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A Guide for Residential HVAC Unit Sizing

Sizing an HVAC unit basically means deciding on the size of the system that is required to cool your home properly. Residential HVAC unit sizing is extremely important because a unit that is too big will cost you more than what you should have incurred whereas an air conditioning unit that is too small will not cool your house properly. Learning about proper AC sizing is important because it helps you know if you are buying the right conditioner for your home.

Most HVAC systems are meant to cool and supply heat as well and as a result, you must size for both cooling and heating. First of all, you will need to figure out the amount of cooling you will need and after that, you can figure out the heat. Some systems will require a lot of cooling and not so much heat whereas others will need a lot of heat and very little cooling.

The ideal way to size your HVAC unit is by having a “Manual J” calculation conducted on your house. This is usually the gold standard for HVAC unit sizing and it takes into account aspects such as the amount of insulation in your house, the kind of windows and the direction they are facing and many other factors. A majority of utility companies will perform this calculation for free, and if not, you can seek the services of an energy auditor. An energy auditor will perform all the necessary calculations and inform you of the exact size you need for your home so that you can shop accordingly.

It is also important to ensure that the efficiency of all your ducts is tested because installing accurately-sized HVAC units will not be of any good if you will end up gaining or losing a lot of BTUs through your inefficient ductwork. The average performance of ducts is roughly 57% and if your ducts are a problem, you must ensure they are services before installing your new HVAC unit. However, if your ducts are running through a conditioned space, then the duct losses should not be a big problem because you will “lose” the air into the part of your house that you are actually trying to condition.

Why Is Residential HVAC Unit Sizing Essential?

When it comes to heating, ventilation and air conditioning, the size of the unit matters. The common notion with many homeowners is that the bigger the unit, the better it is which is totally wrong. The reason why many people still think that bigger is better is because the idea was based on old central ACs from the 80s which were huge and used a lot of energy to cool a small room. Not forgetting, electricity was cheap back then and insulation was non-existent and if it did, it was at its minimal best.

If The HVAC Unit Is Too Big – If you buy an HVAC unit that is too big for your home, it should not be a surprise to realize that it runs more like an HVAC unit from the 90’s – turning on quickly, cooling your house rapidly and eventually shutting down. Your house shall still be cool and nice to live in but since it hasn’t undergone the whole cycle it was designed for, heat will quickly infiltrate and you will have to turn on your system. This constant on and off-cycle will defeat the purpose of its energy-efficient design and skyrocket your monthly electric bills.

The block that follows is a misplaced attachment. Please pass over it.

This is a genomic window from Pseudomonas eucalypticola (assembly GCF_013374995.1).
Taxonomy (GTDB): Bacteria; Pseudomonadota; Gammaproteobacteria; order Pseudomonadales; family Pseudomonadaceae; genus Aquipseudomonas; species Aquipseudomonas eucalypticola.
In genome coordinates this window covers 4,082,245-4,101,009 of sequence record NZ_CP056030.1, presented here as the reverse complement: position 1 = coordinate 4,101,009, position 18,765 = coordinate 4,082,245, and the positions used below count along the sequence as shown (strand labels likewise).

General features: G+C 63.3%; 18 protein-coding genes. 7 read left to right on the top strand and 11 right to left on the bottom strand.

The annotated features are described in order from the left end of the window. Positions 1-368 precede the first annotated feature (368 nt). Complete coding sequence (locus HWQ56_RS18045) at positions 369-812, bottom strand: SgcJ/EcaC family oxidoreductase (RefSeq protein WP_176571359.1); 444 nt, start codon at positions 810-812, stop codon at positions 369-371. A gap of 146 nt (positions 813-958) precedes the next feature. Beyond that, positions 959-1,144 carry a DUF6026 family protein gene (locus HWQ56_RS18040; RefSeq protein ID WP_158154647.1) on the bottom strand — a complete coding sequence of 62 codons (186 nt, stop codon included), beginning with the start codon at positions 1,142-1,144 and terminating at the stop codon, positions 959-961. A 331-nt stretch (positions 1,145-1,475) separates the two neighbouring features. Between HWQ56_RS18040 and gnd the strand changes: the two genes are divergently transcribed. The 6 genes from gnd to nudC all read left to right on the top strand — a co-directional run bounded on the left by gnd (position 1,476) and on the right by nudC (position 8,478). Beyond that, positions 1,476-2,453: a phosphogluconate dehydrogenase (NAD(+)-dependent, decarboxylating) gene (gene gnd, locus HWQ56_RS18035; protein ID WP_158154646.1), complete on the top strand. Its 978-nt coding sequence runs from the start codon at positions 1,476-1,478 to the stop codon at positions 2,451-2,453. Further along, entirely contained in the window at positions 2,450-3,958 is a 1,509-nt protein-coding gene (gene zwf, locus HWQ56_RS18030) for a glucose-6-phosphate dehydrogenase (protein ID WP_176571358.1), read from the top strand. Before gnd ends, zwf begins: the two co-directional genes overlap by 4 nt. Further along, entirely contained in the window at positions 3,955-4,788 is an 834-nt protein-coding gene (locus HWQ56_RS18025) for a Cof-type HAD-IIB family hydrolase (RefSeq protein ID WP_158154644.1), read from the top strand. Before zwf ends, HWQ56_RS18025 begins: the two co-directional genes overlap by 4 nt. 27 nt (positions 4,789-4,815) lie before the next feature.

If The HVAC Unit Is Too Small – If your HVAC unit is sized too small, the chances are that it will run constantly and eventually spend most of the time trying to make up for where it should be. Once again, your house shall be cool and nice to be in but the problem is that your small air conditioner will have a hard time cooling the entire house because it is too small and has to work slowly. The result is that this system will run constantly and end up running up your electric bill.

Mistakes Made During Residential HVAC Unit Sizing

Many homeowners are often faced with several misunderstandings. The first misunderstanding is that they are not aware of the fact that gas furnaces are normally rated by their input and not their output. As a result, a “50,000 British Thermal Units” gas furnace with an efficiency of 80% will only supply 40,000 British Thermal Units to your house. If you have figured that you will need a 50k BTU of heating and you go ahead and purchase a 50k BTU furnace, you will end up with only 40k BTU of heat which is definitely insufficient for your home. It is therefore important that you calculate the output when buying a gas furnace.

Another grave mistake when sizing HVAC units is ignoring efficiency when replacing your old unit. For instance, you might want to replace your 60k BTU, 85% efficient gas furnace but an inexperienced salesman sells you a new 60k BTU unit that is 92% efficient at a higher cost with the promise of better air conditioning capabilities. The truth is that things shall only turn sour for you so it is important that you replace your unit with another with similar specifications.

With HVAC units, sizing has absolutely nothing to do with the physical dimensions but rather the unit’s ability to produce cooled air. Different HVAC systems are manufactured with different capabilities so it is important to understand how the sizing is measured.


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